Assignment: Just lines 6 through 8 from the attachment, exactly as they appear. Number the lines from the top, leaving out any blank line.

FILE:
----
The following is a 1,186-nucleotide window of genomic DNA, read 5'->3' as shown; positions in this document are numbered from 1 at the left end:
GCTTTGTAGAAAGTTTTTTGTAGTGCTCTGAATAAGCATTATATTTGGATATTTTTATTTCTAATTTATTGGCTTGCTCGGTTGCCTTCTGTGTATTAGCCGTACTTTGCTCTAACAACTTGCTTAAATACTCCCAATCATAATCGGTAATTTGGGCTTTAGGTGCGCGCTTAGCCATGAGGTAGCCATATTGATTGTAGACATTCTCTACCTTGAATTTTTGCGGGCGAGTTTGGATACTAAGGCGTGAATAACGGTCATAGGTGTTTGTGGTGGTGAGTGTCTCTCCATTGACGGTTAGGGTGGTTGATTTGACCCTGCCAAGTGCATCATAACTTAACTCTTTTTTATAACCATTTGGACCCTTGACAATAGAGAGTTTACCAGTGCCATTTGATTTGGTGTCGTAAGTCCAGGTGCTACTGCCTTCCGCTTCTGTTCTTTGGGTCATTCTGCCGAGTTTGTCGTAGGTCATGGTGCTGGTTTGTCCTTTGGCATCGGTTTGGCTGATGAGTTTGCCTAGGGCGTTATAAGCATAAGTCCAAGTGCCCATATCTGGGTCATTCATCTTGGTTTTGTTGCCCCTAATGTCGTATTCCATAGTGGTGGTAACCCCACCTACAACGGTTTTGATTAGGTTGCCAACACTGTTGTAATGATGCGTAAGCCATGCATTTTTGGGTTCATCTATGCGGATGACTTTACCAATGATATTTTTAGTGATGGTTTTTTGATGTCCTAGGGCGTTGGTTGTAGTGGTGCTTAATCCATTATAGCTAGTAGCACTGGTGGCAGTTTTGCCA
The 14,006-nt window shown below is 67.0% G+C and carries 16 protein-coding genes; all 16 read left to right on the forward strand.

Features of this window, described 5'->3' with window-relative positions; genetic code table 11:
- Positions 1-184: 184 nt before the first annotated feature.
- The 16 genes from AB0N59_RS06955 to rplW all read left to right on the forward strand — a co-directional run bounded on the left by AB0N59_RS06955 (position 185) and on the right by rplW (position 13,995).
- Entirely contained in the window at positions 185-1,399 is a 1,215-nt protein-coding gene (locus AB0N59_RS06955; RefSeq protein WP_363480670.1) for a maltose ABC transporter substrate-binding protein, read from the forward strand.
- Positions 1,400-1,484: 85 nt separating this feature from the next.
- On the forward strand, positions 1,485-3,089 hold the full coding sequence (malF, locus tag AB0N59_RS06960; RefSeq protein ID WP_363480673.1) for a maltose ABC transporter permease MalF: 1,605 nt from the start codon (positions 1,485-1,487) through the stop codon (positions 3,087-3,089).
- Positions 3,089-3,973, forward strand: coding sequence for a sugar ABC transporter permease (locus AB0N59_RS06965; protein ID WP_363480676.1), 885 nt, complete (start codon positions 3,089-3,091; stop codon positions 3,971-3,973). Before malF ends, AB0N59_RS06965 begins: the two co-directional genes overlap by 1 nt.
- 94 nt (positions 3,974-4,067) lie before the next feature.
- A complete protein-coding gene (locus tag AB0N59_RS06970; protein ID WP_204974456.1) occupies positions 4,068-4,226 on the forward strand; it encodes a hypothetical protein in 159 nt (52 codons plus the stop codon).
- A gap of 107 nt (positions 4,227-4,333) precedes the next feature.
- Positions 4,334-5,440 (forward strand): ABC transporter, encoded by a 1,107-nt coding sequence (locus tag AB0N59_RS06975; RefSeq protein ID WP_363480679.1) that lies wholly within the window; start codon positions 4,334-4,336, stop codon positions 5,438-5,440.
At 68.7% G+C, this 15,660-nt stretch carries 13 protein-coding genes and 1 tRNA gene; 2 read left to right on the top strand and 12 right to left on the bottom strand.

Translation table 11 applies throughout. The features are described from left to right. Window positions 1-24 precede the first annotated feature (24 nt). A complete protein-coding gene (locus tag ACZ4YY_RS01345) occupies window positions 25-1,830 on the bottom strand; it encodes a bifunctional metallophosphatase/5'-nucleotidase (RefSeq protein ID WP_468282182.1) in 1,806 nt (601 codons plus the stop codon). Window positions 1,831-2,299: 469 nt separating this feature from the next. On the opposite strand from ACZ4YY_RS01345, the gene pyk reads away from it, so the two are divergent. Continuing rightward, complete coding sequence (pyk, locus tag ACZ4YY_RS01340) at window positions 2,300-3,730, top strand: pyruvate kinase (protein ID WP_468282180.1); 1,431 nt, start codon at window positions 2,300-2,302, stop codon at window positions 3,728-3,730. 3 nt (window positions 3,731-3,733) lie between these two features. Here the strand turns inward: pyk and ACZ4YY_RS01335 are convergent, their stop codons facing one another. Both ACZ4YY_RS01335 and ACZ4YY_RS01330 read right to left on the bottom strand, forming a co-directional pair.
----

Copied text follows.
- The 16 genes from AB0N59_RS06955 to rplW all read left to right on the forward strand — a co-directional run bounded on the left by AB0N59_RS06955 (position 185) and on the right by rplW (position 13,995).
- Entirely contained in the window at positions 185-1,399 is a 1,215-nt protein-coding gene (locus AB0N59_RS06955; RefSeq protein WP_363480670.1) for a maltose ABC transporter substrate-binding protein, read from the forward strand.
- Positions 1,400-1,484: 85 nt separating this feature from the next.